Europe's Biggest Underachieving Clubs
Some spent big during the summer; others spent little.
Some came into the season with a new manager; others kept the faith in an old one.
An icon retired.
And yet, at many of Europe’s biggest clubs, expectations didn’t change.
Most of them entered the campaign with a title challenge in mind, and all of them had designs on Champions League football. Some even felt they could win the European Cup.
Well, things have not gone according to plan at a handful of these giants. Over the next few slides, we’ll examine several big, big clubs that have underachieved through the 2013 portion of the schedule.
It might be a bit rich to suggest the third-place team in the Bundesliga is underachieving, but then again, the Bundesliga side have set a high standard for themselves in recent seasons.
Title winners in 2011 and double winners in 2012, Dortmund went to the Champions League final last spring and also finished second in the league to an imposing Bayern Munich side.
This year, with their schedule about to hit its halfway point, they are a whopping 12 points back of Bayern and five adrift of Bayer Leverkusen. In fact, going into the weekend’s match against Hertha Berlin, they have won only once in their last five outings in the German top flight.
Despite poaching manager Walter Mazzarri from Napoli and having their attention fixed on their domestic football given their absence from European competition, Inter Milan have struggled to make an impression in Serie A so far this season.
After 16 rounds, they are fifth in the division—seven points back of the final Champions League berth and 15 behind league leaders Juventus.
They are also conceding far too many goals, and although Rodrigo Palacio has had a decent campaign thus far, the Nerazzurri lack a supporting punch in the attack.
Sunday’s 4-2 loss to Napoli marked the fourth Serie A match on the bounce that Inter had failed to post a win, and going into the weekend’s Derby della Madonnina, they’re under almost as much pressure as their city rivals.
And that’s saying something.
The other club that calls the San Siro home—seven-time European champions AC Milan—are a disappointing 10th in Serie A through 16 matches and have won just a single match from their past eight.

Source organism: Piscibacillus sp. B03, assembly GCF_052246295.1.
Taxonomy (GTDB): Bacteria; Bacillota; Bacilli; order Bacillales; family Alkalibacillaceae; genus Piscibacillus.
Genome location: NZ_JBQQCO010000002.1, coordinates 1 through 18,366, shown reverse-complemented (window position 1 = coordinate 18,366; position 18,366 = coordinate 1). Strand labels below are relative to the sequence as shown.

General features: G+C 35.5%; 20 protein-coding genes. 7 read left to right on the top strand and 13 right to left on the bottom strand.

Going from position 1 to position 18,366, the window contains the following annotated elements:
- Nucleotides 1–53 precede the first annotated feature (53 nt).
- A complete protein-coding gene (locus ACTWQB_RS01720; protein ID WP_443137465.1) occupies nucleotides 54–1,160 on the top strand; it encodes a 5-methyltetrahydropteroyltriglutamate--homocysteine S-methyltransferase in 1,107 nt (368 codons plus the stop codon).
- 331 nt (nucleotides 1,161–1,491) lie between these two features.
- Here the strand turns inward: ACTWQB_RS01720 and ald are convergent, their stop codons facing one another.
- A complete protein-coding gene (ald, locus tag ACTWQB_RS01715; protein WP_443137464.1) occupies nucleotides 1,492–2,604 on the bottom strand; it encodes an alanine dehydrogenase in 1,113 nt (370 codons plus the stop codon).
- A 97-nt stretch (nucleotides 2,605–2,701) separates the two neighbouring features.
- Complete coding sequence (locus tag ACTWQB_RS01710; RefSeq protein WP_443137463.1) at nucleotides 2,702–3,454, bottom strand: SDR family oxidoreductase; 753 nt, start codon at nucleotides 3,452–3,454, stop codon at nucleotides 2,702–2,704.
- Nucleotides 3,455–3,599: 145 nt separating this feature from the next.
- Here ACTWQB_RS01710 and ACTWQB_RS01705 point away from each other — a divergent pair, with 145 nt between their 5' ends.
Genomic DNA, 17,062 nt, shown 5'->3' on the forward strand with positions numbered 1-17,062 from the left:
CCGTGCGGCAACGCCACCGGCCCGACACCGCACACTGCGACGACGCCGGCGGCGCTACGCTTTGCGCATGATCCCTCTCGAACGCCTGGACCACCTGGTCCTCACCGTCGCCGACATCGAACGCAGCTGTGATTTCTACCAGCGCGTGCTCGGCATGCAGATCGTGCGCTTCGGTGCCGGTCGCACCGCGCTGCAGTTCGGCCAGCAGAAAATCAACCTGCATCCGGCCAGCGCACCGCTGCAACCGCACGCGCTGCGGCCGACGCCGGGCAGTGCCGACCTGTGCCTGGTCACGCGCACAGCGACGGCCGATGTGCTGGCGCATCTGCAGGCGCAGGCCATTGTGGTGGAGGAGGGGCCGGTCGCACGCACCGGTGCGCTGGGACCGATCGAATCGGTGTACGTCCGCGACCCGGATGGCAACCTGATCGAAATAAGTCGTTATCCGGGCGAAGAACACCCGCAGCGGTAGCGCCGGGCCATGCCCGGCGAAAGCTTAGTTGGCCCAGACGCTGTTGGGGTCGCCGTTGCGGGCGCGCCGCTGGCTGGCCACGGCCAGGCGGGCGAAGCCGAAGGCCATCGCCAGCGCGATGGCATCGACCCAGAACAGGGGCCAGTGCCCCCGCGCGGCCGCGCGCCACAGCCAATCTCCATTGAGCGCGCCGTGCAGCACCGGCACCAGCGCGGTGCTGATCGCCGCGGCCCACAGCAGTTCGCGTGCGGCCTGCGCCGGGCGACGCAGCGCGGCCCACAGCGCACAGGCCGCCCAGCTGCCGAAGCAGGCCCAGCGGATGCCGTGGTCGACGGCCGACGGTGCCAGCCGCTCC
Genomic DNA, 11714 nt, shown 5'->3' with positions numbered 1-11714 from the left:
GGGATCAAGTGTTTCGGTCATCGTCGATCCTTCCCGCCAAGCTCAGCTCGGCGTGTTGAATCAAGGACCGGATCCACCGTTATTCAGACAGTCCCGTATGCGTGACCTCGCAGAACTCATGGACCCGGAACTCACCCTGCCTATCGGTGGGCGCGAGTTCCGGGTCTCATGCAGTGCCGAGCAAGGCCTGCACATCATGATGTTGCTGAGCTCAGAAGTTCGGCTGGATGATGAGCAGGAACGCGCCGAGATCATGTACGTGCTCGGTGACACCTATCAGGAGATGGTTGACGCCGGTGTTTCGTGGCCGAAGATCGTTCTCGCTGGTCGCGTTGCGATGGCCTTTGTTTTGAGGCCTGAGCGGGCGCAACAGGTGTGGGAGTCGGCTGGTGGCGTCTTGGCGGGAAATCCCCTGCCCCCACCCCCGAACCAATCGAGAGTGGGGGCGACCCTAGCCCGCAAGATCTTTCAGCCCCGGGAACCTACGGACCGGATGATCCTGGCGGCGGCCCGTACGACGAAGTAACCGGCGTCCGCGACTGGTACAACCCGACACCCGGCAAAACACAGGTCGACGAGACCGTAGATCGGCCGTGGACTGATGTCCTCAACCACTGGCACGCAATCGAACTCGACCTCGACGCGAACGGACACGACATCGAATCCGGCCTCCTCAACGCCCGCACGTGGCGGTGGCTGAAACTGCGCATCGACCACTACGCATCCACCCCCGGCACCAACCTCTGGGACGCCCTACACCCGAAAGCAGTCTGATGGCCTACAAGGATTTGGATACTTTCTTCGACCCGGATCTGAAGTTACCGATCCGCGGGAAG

Genoa and Lazio are the only sides in the top half of the table to have scored fewer goals than the misfiring Rossoneri, and only four teams in the division have a poorer defensive record than Milan.
Manager Massimiliano Allegri is under increasing pressure to deliver results, and while the club have already announced the January acquisition of Keisuke Honda, they require a near total makeover in order to return to competitiveness.
There was a time, and not all that long ago, when Valencia were among the most feared teams in Europe.
Champions of Spain in both 2002 and 2004, Los Che also finished runners-up in the Champions League in 2000 and 2001. In fact, until recently, they were regular participants in the continent’s most prestigious club competition.
However, times have changed at the Mestalla.
A financial crisis at the club has forced the sales of David Villa, David Silva and Juan Mata in recent years, and as the current Primera Division season nears its halfway point, the six-time Spanish champions sit ninth in the standings.
An embarrassing 3-0 defeat by Atletico Madrid ended up costing manager Miroslav Dukic his job, and ahead of Sunday’s showdown with Real Madrid, Valencia have picked up only two victories since September.
The retirement of club icon Sir Alex Ferguson was always going to require some getting used to at Manchester United, but given that the English record champions are only seven months removed from winning the title, it’s rather astonishing that they sit eighth in the Premier League after 16 rounds.
Their fans are not accustomed to that.
Incoming boss David Moyes fumbled his way through the summer transfer window and only managed to sign Marouane Fellaini after missing out on a handful of high-profile targets, and in recent weeks, both Everton and Newcastle have ended decades-long winless spells at Old Trafford by recording historic victories.
That said, a commanding 3-0 win away over Aston Villa on Sunday will have come as some encouragement to the club and its supporters—so, too, will the straightforward Champions League round of 16 assignment against Olympiacos.
However, any hopes United have of playing Champions League football next season likely rest with their performance over the Christmas period. Between now and the New Year, they’ll face West Ham, Hull, Norwich and Tottenham Hotspur.
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